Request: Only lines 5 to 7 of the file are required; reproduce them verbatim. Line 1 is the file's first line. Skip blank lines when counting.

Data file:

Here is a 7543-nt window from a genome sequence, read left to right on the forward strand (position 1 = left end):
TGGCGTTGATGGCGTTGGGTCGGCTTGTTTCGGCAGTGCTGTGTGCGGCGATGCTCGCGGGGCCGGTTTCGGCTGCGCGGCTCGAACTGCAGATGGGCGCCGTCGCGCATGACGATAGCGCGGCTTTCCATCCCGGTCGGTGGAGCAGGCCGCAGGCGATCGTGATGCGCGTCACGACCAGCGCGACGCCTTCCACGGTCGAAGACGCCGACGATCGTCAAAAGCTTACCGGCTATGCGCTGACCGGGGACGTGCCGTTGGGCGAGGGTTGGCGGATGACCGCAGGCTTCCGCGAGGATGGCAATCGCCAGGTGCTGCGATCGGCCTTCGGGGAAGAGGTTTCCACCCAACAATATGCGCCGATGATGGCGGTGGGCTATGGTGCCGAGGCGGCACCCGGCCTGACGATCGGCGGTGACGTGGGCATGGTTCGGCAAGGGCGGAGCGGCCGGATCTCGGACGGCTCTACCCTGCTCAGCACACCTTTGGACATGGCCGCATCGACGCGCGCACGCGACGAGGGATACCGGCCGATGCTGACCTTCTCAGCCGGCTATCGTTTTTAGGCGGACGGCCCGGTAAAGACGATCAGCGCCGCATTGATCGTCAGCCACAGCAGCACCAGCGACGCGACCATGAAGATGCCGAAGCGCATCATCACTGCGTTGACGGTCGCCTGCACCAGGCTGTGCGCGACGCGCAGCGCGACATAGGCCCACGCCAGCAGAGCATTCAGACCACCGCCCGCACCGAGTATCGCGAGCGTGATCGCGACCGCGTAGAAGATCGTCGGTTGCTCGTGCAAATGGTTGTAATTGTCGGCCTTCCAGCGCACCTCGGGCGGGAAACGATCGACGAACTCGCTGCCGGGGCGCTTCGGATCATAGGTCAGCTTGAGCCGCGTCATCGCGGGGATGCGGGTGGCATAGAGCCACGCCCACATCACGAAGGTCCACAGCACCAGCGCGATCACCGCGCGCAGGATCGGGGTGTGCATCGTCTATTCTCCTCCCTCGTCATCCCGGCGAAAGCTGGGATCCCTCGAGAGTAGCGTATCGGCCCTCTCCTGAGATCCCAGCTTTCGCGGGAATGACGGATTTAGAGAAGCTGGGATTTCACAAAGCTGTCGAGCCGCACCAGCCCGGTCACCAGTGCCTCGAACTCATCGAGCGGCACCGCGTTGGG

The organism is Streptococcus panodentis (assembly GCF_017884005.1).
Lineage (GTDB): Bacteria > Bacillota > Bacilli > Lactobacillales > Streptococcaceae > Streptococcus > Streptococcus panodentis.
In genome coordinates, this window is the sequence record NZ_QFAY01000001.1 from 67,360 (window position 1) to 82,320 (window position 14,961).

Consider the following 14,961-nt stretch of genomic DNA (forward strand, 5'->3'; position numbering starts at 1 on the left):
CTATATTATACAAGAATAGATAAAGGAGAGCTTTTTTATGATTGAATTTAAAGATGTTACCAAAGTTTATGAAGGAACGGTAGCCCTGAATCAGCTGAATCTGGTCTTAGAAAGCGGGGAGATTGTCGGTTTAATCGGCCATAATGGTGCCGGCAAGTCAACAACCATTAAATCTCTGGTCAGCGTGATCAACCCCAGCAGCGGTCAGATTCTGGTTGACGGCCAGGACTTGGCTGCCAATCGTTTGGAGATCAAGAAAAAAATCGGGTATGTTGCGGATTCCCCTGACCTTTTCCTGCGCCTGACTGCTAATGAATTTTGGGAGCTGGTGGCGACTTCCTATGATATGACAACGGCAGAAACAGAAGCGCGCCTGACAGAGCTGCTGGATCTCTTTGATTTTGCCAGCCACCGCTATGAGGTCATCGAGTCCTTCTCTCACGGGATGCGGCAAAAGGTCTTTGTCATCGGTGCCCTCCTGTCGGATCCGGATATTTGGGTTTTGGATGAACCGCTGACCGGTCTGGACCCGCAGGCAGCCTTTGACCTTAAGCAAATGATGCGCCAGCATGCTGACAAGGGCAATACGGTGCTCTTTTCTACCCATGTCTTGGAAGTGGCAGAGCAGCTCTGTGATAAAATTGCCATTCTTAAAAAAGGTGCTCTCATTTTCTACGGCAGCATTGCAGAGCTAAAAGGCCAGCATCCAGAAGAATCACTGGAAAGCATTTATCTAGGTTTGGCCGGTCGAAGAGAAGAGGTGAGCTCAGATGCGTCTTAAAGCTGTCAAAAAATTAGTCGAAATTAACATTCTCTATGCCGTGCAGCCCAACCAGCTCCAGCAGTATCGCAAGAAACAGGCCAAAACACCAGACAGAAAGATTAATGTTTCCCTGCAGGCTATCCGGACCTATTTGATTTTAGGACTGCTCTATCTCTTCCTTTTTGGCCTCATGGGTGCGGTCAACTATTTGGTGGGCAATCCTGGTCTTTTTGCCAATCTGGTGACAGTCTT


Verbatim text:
In genome coordinates, this window is the sequence record NZ_QFAY01000001.1 from 67,360 (window position 1) to 82,320 (window position 14,961).

Consider the following 14,961-nt stretch of genomic DNA (forward strand, 5'->3'; position numbering starts at 1 on the left):
CTATATTATACAAGAATAGATAAAGGAGAGCTTTTTTATGATTGAATTTAAAGATGTTACCAAAGTTTATGAAGGAACGGTAGCCCTGAATCAGCTGAATCTGGTCTTAGAAAGCGGGGAGATTGTCGGTTTAATCGGCCATAATGGTGCCGGCAAGTCAACAACCATTAAATCTCTGGTCAGCGTGATCAACCCCAGCAGCGGTCAGATTCTGGTTGACGGCCAGGACTTGGCTGCCAATCGTTTGGAGATCAAGAAAAAAATCGGGTATGTTGCGGATTCCCCTGACCTTTTCCTGCGCCTGACTGCTAATGAATTTTGGGAGCTGGTGGCGACTTCCTATGATATGACAACGGCAGAAACAGAAGCGCGCCTGACAGAGCTGCTGGATCTCTTTGATTTTGCCAGCCACCGCTATGAGGTCATCGAGTCCTTCTCTCACGGGATGCGGCAAAAGGTCTTTGTCATCGGTGCCCTCCTGTCGGATCCGGATATTTGGGTTTTGGATGAACCGCTGACCGGTCTGGACCCGCAGGCAGCCTTTGACCTTAAGCAAATGATGCGCCAGCATGCTGACAAGGGCAATACGGTGCTCTTTTCTACCCATGTCTTGGAAGTGGCAGAGCAGCTCTGTGATAAAATTGCCATTCTTAAAAAAGGTGCTCTCATTTTCTACGGCAGCATTGCAGAGCTAAAAGGCCAGCATCCAGAAGAATCACTGGAAAGCATTTATCTAGGTTTGGCCGGTCGAAGAGAAGAGGTGAGCTCAGATGCGTCTTAAAGCTGTCAAAAAATTAGTCGAAATTAACATTCTCTATGCCGTGCAGCCCAACCAGCTCCAGCAGTATCGCAAGAAACAGGCCAAAACACCAGACAGAAAGATTAATGTTTCCCTGCAGGCTATCCGGACCTATTTGATTTTAGGACTGCTCTATCTCTTCCTTTTTGGCCTCATGGGTGCGGTCAACTATTTGGTGGGCAATCCTGGTCTTTTTGCCAATCTGGTGACAGTCTT